Republic of the Philippines


G.R. No. L-12724             January 31, 1958

PEOPLE OF THE PHILIPPINES, plaintiff-appellee,
CARIDAD CAPISTRANO, defendant-appellant.

C.A.S. Sipin, Jr. for appellant.
Assistant Solicitor General Jose P. Alejandro and Solicitor Dominador L. Quiroz for appellee.


Caridad Capistrano was charged in the Court of First Instance of Rizal with the violation of Circular No. 37, as implemented by Circular No. 60, Section 1 (b) of the Central Bank, in relation to Section 34 of Republic ActNo. 265, committed as follows:

The undersigned City Attorney accuses Caridad Capistrano of Violation of Circular No. 37, as implemented by Circular No. 60, Section 1 (b) of the Central Bank, in relation to section 34 of Republic Act No. 265, committed as follows:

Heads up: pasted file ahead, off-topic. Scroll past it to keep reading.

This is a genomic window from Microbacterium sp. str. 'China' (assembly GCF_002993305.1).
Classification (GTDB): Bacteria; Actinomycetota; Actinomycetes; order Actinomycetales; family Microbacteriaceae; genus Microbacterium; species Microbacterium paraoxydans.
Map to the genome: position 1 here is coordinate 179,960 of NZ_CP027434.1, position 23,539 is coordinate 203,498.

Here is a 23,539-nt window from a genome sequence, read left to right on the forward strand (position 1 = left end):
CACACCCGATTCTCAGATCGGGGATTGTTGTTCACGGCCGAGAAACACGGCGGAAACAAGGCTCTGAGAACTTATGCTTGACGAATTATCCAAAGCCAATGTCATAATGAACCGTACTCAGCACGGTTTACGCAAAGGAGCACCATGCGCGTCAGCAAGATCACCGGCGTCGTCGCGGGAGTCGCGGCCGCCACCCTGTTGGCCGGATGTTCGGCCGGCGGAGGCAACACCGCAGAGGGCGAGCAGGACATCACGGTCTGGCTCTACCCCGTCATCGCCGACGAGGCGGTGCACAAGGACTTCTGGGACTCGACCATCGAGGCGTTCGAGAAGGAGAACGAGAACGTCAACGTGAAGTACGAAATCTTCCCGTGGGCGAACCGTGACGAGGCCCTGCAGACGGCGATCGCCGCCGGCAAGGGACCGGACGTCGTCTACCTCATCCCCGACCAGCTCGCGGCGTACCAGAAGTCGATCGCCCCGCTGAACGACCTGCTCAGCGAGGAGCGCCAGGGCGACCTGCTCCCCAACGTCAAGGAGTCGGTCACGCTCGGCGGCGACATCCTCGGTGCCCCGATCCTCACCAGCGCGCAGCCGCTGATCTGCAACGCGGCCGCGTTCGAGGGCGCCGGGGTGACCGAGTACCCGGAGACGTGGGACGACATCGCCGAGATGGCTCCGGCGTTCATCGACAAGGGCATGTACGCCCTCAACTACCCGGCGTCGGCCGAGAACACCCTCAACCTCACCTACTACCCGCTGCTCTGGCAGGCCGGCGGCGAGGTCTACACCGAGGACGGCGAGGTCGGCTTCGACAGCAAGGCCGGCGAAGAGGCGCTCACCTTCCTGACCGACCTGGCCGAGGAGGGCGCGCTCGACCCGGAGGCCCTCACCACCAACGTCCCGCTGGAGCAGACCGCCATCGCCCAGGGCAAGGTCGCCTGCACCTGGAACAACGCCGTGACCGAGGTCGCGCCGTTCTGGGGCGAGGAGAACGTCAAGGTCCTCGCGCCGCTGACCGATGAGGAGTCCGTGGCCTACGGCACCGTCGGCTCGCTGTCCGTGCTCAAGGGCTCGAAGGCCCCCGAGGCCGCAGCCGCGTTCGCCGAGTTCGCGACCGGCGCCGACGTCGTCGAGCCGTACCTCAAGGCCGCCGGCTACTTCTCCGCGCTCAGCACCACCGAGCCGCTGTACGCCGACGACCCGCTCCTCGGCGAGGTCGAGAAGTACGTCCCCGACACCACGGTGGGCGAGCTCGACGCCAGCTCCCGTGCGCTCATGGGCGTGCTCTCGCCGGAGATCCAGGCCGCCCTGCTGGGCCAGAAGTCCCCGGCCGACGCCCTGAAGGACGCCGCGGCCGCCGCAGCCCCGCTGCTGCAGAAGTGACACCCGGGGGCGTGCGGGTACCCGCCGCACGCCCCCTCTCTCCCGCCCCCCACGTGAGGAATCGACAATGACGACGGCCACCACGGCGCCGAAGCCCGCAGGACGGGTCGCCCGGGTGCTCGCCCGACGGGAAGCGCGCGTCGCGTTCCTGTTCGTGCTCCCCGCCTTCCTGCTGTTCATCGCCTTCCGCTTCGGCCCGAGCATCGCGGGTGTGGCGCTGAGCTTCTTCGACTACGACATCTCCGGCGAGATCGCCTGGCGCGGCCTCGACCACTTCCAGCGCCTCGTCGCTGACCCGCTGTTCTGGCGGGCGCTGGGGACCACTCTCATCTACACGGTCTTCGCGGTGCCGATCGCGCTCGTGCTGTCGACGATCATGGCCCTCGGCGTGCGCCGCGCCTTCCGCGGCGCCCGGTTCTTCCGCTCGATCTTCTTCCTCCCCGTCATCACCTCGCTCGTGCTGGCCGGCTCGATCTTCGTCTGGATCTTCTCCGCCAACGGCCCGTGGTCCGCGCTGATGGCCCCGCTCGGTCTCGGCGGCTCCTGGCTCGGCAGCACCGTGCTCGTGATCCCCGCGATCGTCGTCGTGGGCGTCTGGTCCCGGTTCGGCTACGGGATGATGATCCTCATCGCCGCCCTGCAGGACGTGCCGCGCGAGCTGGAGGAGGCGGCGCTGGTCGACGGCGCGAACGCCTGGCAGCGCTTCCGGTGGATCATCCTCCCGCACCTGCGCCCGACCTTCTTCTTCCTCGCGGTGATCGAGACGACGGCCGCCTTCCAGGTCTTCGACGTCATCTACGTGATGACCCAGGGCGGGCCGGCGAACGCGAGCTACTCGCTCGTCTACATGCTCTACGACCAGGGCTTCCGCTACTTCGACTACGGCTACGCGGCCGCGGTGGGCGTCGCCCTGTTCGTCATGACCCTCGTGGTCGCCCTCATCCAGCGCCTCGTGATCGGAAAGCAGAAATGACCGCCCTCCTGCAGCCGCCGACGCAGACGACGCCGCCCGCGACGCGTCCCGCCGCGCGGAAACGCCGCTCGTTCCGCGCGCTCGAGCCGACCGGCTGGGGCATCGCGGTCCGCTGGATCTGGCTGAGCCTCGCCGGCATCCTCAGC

That on or about the 31st day of March, 1955, in the Manila International Airport, Pasay City, Philippines, and within the jurisdiction of this Honorable Court, the above-named accused, Caridad Capistrano, and outgoingPhilippine resident who had booked passage and ready to leave the Philippinesfor Hongkong through Philippine Air Lines plane, did then and there wilfully, unlawfully and feloniously have in her possession and control, concealed in her person, in a sanitary pad (Kotex brand) the following, to wit.

100 pcs at P50.00 each                         P5,000.00

Contrary to Law.

A motion to quash having been denied, the accused entered a plea of not guilty. When the case was called for trial, however, she admitted the act alleged in the information but averred that said act did not constitute a public offense. Thereafter, without either the prosecution or the defense adducing any evidence, the lower court rendered judgment finding the accusedguilty and sentencing her to suffer one month imprisonment and pay a fine of P200.00, with subsidiary imprisonment in case of insolvency, and to pay the costs. She appealed from this decision directly to this Court on purely questions of law.